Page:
PSG's total dominance removes any drama from French league

ABS-CBN Sports on Jan 26, 2016 11:20 AM
PSG's total dominance removes any drama from French league
PSG's Lucas, center, celebrates with Zlatan Ibrahimovic, right, and Blaise Matuidi, after scoring during the League One soccer match between Paris Saint Germain and Angers, at the Parc des Prince stadium in Paris, Saturday, Jan. 23, 2016. (AP Photo/Thibault Camus)


PARIS (AP) — Fuelled by funding from Qatar, Paris Saint-Germain's crushing dominance this season has removed all suspense from the French league with 16 matches remaining.

Unless you are a PSG fan, the excitement factor has evaporated. PSG already leads closest rival Monaco by a colossal 21 points and has only setting domestic records to worry about.

At the current rate, PSG will finish on 104 points — smashing its own record by 15 — while coach Laurent Blanc's side is on course to score around 100 league goals and concede the least ever in a season.

A second straight domestic treble is odds-on, with PSG playing in the League Cup semifinals on Tuesday, and if PSG avoids defeat at Saint-Etienne on Sunday it will equal the longest unbeaten league run of 32 games, set by Nantes 21 years ago.

PSG's Qatari owners, Qatar Sports Investments, have pumped hundreds of millions of dollars into the club since taking over in June 2011 in a bid to join Europe's elite.

The club is worth around €480 million in terms of revenue, making it the fourth richest behind Manchester United, Barcelona and No. 1 Real Madrid, according to Deloitte's rankings.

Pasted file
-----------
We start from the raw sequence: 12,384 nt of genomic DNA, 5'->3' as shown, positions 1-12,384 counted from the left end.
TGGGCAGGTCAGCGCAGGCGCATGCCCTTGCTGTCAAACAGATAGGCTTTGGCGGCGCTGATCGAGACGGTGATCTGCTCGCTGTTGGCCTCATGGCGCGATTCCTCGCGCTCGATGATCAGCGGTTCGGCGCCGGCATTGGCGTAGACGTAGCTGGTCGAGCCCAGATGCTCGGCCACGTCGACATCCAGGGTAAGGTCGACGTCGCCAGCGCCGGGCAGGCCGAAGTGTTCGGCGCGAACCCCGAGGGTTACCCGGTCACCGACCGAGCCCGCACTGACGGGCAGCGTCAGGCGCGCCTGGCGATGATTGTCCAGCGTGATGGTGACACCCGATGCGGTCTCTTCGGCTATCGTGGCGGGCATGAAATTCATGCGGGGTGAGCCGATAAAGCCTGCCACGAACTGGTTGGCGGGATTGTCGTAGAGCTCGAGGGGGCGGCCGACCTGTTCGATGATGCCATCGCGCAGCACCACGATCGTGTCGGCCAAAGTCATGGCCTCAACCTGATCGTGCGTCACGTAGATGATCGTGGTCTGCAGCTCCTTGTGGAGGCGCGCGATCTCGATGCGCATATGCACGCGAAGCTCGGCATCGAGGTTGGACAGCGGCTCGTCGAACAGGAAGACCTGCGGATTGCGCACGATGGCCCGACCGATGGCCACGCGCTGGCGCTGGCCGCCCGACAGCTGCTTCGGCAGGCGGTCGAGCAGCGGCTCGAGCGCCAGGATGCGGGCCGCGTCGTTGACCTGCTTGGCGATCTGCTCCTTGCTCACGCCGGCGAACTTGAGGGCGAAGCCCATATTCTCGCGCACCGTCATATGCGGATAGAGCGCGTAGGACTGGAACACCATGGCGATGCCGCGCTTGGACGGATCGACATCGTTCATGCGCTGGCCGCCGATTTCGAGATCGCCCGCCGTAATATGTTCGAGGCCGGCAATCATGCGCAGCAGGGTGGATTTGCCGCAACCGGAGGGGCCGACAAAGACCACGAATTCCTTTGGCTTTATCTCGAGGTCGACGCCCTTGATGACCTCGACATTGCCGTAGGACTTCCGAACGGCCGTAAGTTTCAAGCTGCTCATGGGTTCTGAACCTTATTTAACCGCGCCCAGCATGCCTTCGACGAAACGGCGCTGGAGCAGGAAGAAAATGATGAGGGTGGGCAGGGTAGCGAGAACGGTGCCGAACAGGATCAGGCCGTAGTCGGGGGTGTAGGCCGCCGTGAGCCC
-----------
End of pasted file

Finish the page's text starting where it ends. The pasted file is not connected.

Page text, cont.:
It's all too easy, meaning that Blanc's side will ultimately be judged on how well it does in the Champions League — having lost in the quarterfinals for the past three seasons — rather by how many points it wins its fourth straight title by.

Therefore, it is understandable that Blanc has spent the past two weeks talking about the importance of being ready to face Chelsea in the last 16 — even though the first leg is not until Feb. 16.

But in doing so he may as well grab a megaphone and tell everyone how weak the domestic competition is.

Saturday's 5-1 hammering of Angers extended an unbeaten league run dating back to March 15, matched a club record for 11 straight wins and improved PSG's whopping goal difference to + 46. At the ripe age of 34, Zlatan Ibrahimovic is on course for his best ever tally — he has 17 league goals so far, despite missing five games — while winger Angel di Maria has already beaten his league scoring record as well as setting up the most goals in Ligue 1.

PSG's only defeat anywhere was 1-0 away to Real Madrid in the Champions League on Nov. 3.

In boxing terms, PSG's dominance would be the equivalent of a heavyweight champion knocking out petrified middleweights within a minute of the opening round.

Seven-time French champion Lyon and nine-time champ Marseille did challenge last season, but both languish 30 points behind.

Monaco threatened to upstage PSG after a massive cash outlay under Russian billionaire owner Dmitry Rybolovlev three years ago, but then did everything to undermine that bid.

In the past two seasons, Monaco has sold Colombia's World Cup star James Rodriguez to Real Madrid, France midfielder Geoffrey Kondogbia to Inter Milan, speedy winger Yannick Ferreira Carrasco to Atletico Madrid, lynchpin defender Aymen Abdennour to Valencia, and rising star Anthony Martial to Manchester United — as well as letting once-feared striker Radamel Falcao join United on loan.